Members rush to file higher education bills before legislative filing deadline Friday

Eleanor Dearman

As last-minute bills rush in before the 6:00 p.m. filing deadline Friday, House and Senate committee chairs said they consider higher education funding to be this session’s legislative priority.

Members are allowed to file bills through the first 60 days of the legislative session. After those 60 days are up, the session becomes more fast-paced, Rep. John Zerwas (R-Richmond) said. Bills go in and out of committees and can come up for a vote on the Senate or House floors.

Zerwas, who is chair of the House higher education committee, said there is typically an increase in the number of bills filed in the legislature as the deadline nears. 

“The deadline always brings a flurry of activity,” Zerwas said. “There are interest groups out there that realize, all of the sudden, that they don’t have anything and they come in desperately asking to get something in.” 

While the number of bills filed is increasing, Zerwas said he does not anticipate the filing of any major new pieces of legislation.  

“I think we have seen most everything that is kind of high-profile or a high-priority issue among the members of the house,” Zerwas said. 

Sen. Kel Seliger (R-Amarillo) said his committee is not looking to take on any more higher education bills.

“We pretty much have everything we can do a good job on this legislative session,” Seliger said. “You have to keep in mind there are bills that we have filed, and there will be a good number of bills that we will carry once they pass the House of Representatives.”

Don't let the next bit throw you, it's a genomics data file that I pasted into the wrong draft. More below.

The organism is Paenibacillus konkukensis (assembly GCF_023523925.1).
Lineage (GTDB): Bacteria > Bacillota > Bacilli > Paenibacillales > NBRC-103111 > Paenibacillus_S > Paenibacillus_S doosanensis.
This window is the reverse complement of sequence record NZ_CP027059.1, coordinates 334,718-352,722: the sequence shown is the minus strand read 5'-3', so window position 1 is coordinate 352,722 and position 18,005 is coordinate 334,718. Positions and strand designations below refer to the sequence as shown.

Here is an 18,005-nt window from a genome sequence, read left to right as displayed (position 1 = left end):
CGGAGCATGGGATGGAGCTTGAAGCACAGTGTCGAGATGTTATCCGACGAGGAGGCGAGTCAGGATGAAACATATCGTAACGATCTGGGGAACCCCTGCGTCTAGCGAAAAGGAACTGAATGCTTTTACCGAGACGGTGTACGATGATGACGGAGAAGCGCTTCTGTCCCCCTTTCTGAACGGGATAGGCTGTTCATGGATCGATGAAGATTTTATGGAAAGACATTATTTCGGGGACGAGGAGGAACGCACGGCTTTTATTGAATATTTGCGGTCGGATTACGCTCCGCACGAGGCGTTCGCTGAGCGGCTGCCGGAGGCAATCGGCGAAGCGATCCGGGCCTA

One of the House committee’s goals, the Hazlewood Act, addresses tuition exemptions for state military veterans. At the end of January, a U.S. district court judge ruled that veterans who served in the military as non-Texas residents would be eligible for the tuition exemptions available to native Texas veterans if they established residency in the state.

Other priority initiatives for the House committee include improving student graduation rates, which will save students money in the long-term, Zerwas said. Some proposed methods include making it easier for students to get college credit through transfer courses and lowering the bar for Advanced Placement scores acceptable for credit.

Rep. Donna Howard (D-Austin), vice chair of the House Higher Education Committee, said some of the most publicized issues the legislature is facing — the renewal of the Texas Dream Act and Campus Carry — will not be discussed within the higher education committee, since they have such broad implications relevant to a number of other committees. 

“[The speaker of the house makes] determinations, probably from a variety of standpoints, [about which committee hears which bill] … but there are also, what you could call political reasons, and certainly more global reasons that it might go elsewhere,” Howard said.

Howard said she cannot fully predict whether the Campus Carry bill or Dream Act bill will pass at this point.

According to Seliger, Senate priorities include allocating tuition revenue bonds, which are bonds to build buildings that are funded partially from the state and partially from tuition, as well as research funding.

Seliger said, to a certain extent, the committee receives their priorities and sets them according to the needs voiced by universities. 

“The priorities, the importance is set by the people in higher education for whom we make laws and policies, as well as legislative appropriations,” Seliger said.